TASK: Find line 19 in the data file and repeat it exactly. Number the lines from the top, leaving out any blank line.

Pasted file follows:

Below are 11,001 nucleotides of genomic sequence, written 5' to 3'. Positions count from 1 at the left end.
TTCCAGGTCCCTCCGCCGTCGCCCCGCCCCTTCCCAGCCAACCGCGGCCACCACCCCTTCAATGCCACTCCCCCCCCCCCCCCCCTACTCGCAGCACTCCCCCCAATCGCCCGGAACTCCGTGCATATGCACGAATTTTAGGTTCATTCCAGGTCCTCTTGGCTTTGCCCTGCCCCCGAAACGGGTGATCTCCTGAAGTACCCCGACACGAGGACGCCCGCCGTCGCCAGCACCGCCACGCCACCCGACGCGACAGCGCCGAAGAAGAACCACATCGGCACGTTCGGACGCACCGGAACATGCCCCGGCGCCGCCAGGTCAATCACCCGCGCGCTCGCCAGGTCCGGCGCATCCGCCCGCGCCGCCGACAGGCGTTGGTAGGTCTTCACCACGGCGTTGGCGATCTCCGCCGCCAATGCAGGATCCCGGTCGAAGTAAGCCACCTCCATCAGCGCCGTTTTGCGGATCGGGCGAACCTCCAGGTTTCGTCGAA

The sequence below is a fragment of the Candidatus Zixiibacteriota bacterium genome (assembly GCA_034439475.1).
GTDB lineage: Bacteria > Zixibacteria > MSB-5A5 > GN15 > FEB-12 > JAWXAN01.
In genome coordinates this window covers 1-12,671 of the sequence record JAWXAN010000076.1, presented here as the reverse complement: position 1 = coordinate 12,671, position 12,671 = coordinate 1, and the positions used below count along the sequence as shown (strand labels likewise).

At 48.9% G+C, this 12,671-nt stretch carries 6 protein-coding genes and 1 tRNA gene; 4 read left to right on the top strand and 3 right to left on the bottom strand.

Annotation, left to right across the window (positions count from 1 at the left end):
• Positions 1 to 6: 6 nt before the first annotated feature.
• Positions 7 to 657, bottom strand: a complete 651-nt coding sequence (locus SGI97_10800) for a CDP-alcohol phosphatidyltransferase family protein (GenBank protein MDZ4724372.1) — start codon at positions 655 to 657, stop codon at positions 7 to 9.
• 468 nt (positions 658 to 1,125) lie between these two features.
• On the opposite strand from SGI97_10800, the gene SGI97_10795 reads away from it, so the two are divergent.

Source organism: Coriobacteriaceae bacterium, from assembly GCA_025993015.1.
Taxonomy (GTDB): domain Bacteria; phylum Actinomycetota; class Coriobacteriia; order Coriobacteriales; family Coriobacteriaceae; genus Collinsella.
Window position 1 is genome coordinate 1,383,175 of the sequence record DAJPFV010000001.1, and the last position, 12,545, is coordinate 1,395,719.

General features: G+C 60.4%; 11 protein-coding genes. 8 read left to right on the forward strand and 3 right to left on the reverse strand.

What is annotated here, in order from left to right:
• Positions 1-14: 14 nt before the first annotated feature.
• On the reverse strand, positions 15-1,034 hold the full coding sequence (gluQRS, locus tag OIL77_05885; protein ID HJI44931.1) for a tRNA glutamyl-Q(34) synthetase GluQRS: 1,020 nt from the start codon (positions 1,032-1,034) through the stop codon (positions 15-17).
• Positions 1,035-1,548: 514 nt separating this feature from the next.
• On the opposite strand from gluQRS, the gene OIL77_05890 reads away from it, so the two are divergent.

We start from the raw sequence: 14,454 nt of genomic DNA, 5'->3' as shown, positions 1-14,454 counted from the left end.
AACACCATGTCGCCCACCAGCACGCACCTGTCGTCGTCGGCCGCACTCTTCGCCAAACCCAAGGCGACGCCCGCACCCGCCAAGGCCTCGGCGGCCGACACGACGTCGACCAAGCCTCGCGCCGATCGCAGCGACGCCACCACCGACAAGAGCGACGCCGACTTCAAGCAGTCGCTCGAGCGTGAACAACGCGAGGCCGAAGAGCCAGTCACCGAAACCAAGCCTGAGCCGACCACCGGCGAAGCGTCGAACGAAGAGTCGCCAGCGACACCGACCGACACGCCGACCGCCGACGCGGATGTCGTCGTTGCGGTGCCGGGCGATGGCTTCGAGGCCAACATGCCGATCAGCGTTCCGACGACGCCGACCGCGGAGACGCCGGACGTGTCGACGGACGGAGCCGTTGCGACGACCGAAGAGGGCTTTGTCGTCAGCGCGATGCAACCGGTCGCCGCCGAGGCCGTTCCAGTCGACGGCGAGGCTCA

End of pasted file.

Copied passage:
• Positions 1,035-1,548: 514 nt separating this feature from the next.